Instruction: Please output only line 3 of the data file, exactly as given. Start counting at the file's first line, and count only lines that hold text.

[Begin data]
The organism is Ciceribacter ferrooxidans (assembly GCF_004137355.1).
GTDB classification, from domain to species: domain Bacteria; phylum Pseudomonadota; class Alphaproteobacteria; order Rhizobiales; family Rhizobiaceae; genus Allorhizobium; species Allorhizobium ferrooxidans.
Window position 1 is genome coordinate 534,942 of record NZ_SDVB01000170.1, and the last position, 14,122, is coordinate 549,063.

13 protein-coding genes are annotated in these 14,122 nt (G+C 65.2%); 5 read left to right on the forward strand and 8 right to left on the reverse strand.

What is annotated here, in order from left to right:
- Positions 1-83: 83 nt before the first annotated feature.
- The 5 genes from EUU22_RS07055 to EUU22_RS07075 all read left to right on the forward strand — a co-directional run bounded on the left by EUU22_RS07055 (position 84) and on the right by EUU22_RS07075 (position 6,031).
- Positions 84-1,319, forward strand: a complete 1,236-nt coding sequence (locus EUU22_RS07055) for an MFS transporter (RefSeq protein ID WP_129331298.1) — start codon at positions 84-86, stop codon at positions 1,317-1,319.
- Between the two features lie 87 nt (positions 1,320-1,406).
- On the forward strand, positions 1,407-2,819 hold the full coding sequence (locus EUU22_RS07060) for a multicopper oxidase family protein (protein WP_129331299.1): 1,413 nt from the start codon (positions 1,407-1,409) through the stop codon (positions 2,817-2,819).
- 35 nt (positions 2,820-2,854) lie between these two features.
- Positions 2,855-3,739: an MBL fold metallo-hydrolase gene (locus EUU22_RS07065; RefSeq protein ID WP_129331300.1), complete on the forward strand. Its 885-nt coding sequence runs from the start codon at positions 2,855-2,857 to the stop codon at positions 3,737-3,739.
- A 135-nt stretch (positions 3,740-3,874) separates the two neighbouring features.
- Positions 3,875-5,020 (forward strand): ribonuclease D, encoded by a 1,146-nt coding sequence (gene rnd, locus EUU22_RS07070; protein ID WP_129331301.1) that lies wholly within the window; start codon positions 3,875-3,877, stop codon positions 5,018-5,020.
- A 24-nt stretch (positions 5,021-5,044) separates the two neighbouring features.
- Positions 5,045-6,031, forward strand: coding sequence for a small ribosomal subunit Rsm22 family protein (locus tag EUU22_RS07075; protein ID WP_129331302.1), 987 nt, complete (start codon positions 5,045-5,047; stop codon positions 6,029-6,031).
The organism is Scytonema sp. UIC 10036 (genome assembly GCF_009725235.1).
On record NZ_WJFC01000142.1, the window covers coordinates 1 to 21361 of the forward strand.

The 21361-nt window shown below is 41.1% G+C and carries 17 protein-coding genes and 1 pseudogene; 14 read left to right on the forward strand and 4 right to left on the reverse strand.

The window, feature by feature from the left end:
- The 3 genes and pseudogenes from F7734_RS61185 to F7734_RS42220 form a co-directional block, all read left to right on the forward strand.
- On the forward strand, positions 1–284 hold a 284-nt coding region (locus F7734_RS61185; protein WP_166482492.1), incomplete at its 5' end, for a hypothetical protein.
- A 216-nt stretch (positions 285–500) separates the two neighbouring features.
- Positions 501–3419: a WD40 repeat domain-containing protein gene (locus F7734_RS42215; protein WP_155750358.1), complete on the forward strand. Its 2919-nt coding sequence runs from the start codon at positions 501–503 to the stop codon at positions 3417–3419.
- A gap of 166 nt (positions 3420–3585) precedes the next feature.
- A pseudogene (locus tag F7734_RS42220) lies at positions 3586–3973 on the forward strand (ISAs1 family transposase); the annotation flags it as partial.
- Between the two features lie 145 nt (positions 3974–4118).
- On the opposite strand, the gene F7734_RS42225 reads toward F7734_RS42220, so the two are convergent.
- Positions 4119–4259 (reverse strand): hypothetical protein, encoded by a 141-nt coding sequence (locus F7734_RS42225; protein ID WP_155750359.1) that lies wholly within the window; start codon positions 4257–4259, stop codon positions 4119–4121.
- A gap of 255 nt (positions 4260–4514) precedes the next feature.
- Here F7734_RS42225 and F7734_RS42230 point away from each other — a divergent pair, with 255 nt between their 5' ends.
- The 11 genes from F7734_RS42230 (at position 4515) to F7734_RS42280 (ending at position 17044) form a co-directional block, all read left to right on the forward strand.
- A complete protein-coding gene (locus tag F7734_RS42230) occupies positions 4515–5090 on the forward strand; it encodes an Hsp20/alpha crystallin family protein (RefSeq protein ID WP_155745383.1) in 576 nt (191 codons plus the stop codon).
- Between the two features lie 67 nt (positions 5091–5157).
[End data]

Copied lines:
Window position 1 is genome coordinate 534,942 of record NZ_SDVB01000170.1, and the last position, 14,122, is coordinate 549,063.